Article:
This area does not yet contain any content.
Get Updates! and Search
No RSS feeds have been linked to this section.

 

 

 

 

 

 


 

 

 


 

 

Entries in invasive species (185)

Tuesday
Sep102013

Separation Still Not Considered an Option for Keeping Carp out of Great Lakes

The latest manifestation of a strategy by the federal government to keep Asian carp out of the Great Lakes carries a $50 million price tag but still no mention of separating the lakes from the Mississippi River basin.

That omission does not please a growing number of stakeholders who believe that the only way to keep the exotics from destroying Great Lakes fisheries is by eliminating the manmade connection between the two watersheds.

“I think we could take carp control more seriously by disconnecting the Chicago waterway,” said Jim Diana, director of Michigan Sea Grant and a fisheries professor at the University of Michigan. “In absence of that, we’ll have all these kinds of temporary solutions that might work.”

And just a few months ago, Illinois Gov. Pat Quinn said, “Ultimately, I think we have to separate the basins. I really feel that is the ultimate solution. We have to do it.”

Until that announcement at a meeting of Great Lakes governors, most thought that Illinois would continue to side with Chicago and the Obama administration in opposing disconnection of the waterways.

Although it doesn’t include separation, the new 2013 Asian Carp Control Strategy Framework does call for an improved electric barrier south of Chicago, as well as creation of barriers at other tributaries feeding the lakes, nearly two dozen of which have been identified as potential entry points. It also calls for expanded sampling and emphasizes testing of new tools, including water guns, netting, chemical controls, and pheromone attractants.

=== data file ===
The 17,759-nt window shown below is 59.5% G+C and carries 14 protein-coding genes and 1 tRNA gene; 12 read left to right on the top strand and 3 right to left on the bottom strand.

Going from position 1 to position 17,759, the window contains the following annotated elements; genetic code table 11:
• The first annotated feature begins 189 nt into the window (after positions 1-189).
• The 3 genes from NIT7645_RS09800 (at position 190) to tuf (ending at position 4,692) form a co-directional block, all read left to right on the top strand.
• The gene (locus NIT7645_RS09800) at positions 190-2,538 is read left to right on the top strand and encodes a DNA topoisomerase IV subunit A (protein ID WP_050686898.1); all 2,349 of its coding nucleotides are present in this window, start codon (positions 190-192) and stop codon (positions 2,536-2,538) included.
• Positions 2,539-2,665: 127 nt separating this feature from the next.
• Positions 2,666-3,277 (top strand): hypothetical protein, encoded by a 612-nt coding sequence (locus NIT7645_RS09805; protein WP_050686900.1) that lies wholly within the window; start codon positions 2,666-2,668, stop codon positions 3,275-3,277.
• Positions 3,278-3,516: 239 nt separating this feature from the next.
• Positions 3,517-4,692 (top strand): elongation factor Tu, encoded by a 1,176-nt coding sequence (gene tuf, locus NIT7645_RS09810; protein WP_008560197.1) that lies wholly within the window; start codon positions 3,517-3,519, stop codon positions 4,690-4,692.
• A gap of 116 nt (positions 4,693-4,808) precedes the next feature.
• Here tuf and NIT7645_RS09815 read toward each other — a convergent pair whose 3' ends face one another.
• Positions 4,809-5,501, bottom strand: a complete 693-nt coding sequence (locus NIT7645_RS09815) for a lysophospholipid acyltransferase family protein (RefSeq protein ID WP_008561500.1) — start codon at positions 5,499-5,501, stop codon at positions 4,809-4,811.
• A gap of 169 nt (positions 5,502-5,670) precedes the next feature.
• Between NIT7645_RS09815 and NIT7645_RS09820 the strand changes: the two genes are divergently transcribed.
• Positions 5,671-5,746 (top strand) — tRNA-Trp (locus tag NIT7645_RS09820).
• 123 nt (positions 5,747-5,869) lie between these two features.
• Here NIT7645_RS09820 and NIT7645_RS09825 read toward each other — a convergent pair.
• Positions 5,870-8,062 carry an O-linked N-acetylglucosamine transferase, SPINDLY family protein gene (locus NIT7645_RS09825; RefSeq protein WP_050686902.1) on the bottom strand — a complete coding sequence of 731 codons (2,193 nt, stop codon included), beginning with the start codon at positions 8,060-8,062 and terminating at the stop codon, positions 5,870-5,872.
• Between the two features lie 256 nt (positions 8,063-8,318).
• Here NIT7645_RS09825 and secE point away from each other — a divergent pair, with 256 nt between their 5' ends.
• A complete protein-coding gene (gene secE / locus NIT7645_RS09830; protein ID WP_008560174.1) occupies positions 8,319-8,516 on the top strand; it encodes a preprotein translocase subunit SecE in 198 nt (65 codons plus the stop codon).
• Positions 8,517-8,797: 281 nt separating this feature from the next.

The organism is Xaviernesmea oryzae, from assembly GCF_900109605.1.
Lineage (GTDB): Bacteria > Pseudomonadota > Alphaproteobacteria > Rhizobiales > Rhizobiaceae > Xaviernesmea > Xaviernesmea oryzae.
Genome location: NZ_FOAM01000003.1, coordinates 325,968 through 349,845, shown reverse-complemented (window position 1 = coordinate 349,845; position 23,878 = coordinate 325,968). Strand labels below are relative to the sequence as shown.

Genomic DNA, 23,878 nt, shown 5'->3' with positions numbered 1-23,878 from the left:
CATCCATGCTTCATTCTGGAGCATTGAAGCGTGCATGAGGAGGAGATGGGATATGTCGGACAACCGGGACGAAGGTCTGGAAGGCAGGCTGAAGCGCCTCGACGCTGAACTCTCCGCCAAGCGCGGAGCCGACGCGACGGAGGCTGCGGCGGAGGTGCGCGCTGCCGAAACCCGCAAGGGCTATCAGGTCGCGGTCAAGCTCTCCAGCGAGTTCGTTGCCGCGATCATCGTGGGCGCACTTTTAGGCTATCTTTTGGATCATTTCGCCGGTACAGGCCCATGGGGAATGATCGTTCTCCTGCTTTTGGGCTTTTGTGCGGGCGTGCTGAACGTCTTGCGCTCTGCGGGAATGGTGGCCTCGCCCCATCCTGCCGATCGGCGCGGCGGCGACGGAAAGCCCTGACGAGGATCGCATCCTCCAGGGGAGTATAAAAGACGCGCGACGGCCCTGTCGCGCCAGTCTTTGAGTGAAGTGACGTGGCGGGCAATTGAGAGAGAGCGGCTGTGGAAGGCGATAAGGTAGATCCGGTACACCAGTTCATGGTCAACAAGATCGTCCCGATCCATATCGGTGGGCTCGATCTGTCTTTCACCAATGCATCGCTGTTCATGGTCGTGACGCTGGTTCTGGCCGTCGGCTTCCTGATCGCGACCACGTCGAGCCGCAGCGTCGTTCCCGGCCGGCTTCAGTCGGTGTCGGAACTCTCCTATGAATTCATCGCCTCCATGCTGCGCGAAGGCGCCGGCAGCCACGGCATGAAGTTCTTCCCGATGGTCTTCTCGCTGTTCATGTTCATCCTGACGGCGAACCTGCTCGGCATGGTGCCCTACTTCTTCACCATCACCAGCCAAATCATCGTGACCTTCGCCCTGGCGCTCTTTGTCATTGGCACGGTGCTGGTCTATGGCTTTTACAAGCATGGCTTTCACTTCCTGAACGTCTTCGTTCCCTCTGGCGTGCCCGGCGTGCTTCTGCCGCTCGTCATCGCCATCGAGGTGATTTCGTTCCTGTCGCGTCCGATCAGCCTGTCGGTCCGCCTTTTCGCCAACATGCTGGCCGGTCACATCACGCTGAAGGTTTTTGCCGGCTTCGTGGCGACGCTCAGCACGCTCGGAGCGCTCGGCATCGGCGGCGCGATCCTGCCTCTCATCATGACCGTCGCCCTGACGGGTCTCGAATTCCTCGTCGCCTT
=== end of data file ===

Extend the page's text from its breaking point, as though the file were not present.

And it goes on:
“This strategy continues our aggressive effort to bolster our tools to keep Asian carp out of the Great Lakes, while we work toward a long-term solution,” said John Goss of the White House Council on Environmental quality, who oversees the initiative.

“The 2013 framework will strengthen our defenses against Asian carp and more innovative carp control projects from research to field trials to implementation.”

(This article appeared originally in B.A.S.S. Times.) 

Friday
Aug232013

Invasive Species Spread Through Ignorance, Negligence

This article in the Crookston Times sadly illustrates how public ignorance and negligence spread invasive species that threaten our waterways and fisheries: 

Bemidji, Minn.  —  A watercraft inspector discovered zebra mussels and Eurasian watermilfoil on a boat trailer exiting Lake Bemidji this month, though they didn't originate here.